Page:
Sunday, 3 October 2010

"Running is a lot like life. Only 10 percent of it is exciting. 90 percent of it is slog and drudge. - Dave Bedford, English distance runner who occasionally put in 200 miles a week in training"

My First Did Not Finish (DNF) - New Balance English Half Marathon}}

Let's skip to the end. Why do I think I DNF? In order of bruteness, with the first being most brutle reason:
1) The cold rain.
The Met Office's severe weather warning for the Warrington area stated: "Be Aware".
2) Injury.
This has been an issue over the last week.

The Story}}

Travelling to the race, I felt strong, got to the race early and waited for the start in the car because it was raining heavy. Once I got out the car I got wet and cold whilst waiting for the start. The horn went to start us all off. The roads were covered in rainwater and in some places quite deep. This made the running hard. The rain also meant that I couldn't see my watch to keep pace. At about 5 miles I realised that I was slower than my target time. Then at 6 miles my injury was hurting a bit. I decided to push on but it was hard as I was running alone near the front. Once I got to 7 miles the injury was causing my quad to tighten (counteracting my shin muscles). Still I decided to press on. Then at 8 miles I couldn't stop myself from limping. There was no way I could carry on so I stopped. Maybe I might have been able to carry on if the conditions were better?

Once I stopped I got very cold. I was directed to a St John Ambulance Portakabin. They measured my oxygen intake (90mm), temperature(low 30), heart rate (33bpm) and blood pressure 110/87. This is were things started to get serious (for them). They called for their ambulance and when it came they got the wheelchair. I said "I'm OK walking".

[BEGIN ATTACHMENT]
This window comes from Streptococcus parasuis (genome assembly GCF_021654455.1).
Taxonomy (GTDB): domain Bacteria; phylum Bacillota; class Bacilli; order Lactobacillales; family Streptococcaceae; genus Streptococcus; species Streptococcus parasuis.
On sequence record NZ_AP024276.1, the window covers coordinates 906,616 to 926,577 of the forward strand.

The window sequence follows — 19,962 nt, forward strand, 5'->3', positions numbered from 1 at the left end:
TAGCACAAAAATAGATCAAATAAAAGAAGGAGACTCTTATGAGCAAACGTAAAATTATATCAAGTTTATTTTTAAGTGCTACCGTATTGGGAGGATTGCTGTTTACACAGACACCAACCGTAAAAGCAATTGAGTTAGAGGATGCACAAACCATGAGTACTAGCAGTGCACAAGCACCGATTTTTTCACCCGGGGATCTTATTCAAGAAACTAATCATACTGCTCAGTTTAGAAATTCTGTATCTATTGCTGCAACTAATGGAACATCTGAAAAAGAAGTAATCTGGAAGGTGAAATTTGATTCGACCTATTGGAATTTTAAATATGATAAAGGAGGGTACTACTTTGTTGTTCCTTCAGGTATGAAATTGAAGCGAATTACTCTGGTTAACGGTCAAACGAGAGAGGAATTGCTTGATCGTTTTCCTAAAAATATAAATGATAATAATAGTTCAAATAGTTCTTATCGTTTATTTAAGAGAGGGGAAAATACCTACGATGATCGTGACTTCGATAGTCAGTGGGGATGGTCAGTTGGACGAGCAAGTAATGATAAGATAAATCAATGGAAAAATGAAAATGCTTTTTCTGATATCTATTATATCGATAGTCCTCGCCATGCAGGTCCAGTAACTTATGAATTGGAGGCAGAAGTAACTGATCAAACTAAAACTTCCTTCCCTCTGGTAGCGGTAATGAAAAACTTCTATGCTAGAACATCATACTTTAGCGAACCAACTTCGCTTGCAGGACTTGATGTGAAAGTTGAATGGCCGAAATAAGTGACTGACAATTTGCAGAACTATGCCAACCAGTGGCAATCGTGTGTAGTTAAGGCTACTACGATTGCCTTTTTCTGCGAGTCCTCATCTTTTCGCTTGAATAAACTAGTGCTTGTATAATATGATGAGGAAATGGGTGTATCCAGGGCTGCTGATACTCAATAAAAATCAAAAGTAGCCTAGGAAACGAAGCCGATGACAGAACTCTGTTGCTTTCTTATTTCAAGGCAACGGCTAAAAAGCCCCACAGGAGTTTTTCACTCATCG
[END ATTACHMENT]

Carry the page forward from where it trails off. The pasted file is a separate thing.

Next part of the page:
"Not with the readings we've taken" they said.
So I was wheeled into the ambulance, clothes off, wrapped in blankets and an oxygen mask on. I wish they were around after some of my training sessions because I feel a lot worse after some of those. St John Ambulance deal with 'normal' people and not with hard-nuts like me who have a low oxygen uptake even when not running and also a low heart rate. They wanted to take me to hospital but I explained to them that I'm bradycardic all of the time due to excessive exercise. They agreed to take me back to the St J at the race HQ to be monitored. Once there I was not allowed to go until I came out of my hypothermic state. This took about an hour. They were also not pleased with my blood glucose level. Eventually I got home.

Now I'm warm and typing up this report. Thinking over this experience I have learnt that I should look after myself better. Some people before the race did not even start because of the weather. I should have done the same.
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